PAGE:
I think Douglas Lisle is my new hero. There are several heroes in the healthy eating community: Drs. Fuhrman, McDougall, Esselstyn, Campbell, Ornish, and Barnard. I have to add Dr. Douglas Lisle to this list. He's a psychotherapist who works at the True North Health Center. You can read some of his articles here. He has lectured at a few McDougall conferences and I think the DVDs are taped from these events. This one I just watched is called "Losing Weight Without Losing Your Mind." He talks about 3 major obstacles to losing weight: 1) the pleasure trap, 2) the ego trap, and 3) the pull of other's demands.
1) He's talked about the pleasure trap in a few other lectures, DVDs and a book. I highly recommend the book or DVD. Very briefly (and hopefully somewhat correct), the pleasure trap is about how it is perfectly normal to prefer chocolate candy to an apple. We evolved in an environment of scarcity of high-caloric food and we are hard-wired to prefer it. If you can abstain from the artificial food for a while, for example, with a fast, your taste buds re-adapt and you can enjoy the healthy food just as much. But it aint always easy to say not to that high calorie-dense food.
2) The ego trap. I loved this because he described me. The ego trap is where you or others have high expectations of you, perhaps because of a previous success, and you know deep down you can't live up to those expectations so you quit before you fail. In your mind, quitting is preferable to failing. This is what sometimes happens to me with healthy eating. I achieved success sort of accidentally, just experimenting with this. Then I joined the Fuhrman forums and started a blog and became something of a role model. I didn't feel comfortable being a role model and started doubting myself and suddenly eating healthy became harder than it was before, and the temptations, which were almost non-existent before, became greater. Dr. Lisle says the solution to this is to lower your expectations. Pick a goal that is better than where you are, and achievable, something you are pretty confident you can do. You can even pick a goal that is insulting to you so you say, of course I can do that, in fact I can do better than that, I'll show you. He described working with kids and saying, do you think you can get B/C grades? and the kid says, yes, I can do even better than that!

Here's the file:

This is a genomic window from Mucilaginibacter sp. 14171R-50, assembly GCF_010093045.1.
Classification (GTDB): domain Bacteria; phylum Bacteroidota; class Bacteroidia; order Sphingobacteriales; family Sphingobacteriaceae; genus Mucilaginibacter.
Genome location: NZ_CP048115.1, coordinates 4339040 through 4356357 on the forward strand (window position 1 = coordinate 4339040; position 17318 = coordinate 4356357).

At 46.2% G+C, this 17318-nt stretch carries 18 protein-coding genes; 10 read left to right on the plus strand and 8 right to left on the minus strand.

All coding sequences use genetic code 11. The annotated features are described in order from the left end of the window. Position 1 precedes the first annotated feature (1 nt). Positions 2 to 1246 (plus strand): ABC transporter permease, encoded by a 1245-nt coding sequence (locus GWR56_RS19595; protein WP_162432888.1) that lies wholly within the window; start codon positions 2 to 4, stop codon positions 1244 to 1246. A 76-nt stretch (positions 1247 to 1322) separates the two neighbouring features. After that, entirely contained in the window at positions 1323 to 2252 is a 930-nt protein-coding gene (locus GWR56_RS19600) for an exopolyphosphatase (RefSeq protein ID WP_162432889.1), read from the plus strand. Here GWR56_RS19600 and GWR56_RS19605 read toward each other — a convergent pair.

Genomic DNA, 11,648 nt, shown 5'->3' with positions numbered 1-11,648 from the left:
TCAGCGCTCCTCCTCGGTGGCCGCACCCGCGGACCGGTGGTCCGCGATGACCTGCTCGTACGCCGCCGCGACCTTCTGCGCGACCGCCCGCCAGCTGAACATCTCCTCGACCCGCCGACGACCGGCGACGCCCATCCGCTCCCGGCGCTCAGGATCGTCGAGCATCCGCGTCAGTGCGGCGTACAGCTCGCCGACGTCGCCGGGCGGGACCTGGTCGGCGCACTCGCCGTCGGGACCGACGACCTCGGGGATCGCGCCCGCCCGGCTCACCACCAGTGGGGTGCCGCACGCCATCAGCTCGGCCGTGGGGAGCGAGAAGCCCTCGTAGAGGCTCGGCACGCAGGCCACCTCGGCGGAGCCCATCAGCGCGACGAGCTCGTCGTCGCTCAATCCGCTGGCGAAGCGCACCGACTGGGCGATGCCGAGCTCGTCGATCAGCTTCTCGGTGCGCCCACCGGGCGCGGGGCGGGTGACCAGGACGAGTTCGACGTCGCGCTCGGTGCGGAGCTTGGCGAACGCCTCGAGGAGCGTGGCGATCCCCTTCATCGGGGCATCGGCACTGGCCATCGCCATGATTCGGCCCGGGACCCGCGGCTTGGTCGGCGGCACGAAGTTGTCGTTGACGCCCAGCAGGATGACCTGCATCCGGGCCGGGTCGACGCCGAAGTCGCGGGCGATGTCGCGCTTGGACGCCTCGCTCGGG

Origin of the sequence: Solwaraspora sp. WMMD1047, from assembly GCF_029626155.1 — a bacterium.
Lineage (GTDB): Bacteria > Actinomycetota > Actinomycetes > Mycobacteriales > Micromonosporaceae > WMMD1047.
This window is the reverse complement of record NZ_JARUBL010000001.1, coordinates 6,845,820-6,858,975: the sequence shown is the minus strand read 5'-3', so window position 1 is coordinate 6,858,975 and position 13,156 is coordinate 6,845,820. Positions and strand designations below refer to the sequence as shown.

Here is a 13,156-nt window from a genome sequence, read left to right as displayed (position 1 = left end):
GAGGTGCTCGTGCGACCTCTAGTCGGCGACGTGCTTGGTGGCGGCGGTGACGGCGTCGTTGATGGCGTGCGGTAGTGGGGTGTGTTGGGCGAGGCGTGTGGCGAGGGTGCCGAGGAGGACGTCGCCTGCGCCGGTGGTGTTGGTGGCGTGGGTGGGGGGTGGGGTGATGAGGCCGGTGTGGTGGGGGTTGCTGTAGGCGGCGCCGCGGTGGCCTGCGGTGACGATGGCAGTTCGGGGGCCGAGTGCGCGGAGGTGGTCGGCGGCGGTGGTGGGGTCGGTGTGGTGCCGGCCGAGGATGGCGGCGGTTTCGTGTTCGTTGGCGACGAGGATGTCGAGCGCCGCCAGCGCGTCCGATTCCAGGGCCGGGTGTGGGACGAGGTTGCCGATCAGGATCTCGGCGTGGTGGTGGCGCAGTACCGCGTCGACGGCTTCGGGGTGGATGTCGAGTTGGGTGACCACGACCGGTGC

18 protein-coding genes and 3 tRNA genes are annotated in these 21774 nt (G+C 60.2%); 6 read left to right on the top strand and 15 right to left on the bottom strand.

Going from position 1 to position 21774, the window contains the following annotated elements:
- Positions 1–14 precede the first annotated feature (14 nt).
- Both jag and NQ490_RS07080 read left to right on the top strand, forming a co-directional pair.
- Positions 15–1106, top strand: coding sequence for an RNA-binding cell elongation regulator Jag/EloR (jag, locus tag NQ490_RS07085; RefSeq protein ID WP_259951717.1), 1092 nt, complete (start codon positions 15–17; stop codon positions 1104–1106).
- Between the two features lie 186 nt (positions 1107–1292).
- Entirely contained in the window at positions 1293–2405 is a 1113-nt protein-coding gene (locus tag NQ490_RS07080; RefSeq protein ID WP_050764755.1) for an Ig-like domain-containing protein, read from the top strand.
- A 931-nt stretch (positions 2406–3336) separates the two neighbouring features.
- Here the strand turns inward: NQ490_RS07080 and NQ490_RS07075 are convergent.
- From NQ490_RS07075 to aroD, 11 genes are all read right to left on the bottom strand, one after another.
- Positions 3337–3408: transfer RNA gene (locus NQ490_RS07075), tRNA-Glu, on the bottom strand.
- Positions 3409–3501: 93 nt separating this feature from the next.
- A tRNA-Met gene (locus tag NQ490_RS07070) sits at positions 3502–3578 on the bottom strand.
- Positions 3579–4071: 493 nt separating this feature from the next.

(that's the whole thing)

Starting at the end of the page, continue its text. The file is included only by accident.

3) other people's demands. He described how we evolved in an environment of 30 people where everyone knew what everyone else was doing so they couldn't demand too much because they already saw everything you are doing. Nowadays, our spheres are so separated, your boss doesn't know what you home/community demands are; your spouse and kids don't know your work/community/friend responsibilities, etc. So everyone wants the most out of you and this situation benefits naturally pushy people and hurts naturally nice people. You have to learn to say no and you don't have to say why. You say, "I've got something else I have to do." "I made a promise and have to take care of something else." And you don't say what and it becomes clear that it's none of their business and they don't have a right to know. You have to be able to say no so you can make priorities for yourself. If you are going to change your diet and develop and exercise program you need time to commit to this. It IS high priority.
I'd be curious to know what other people think of this lecture.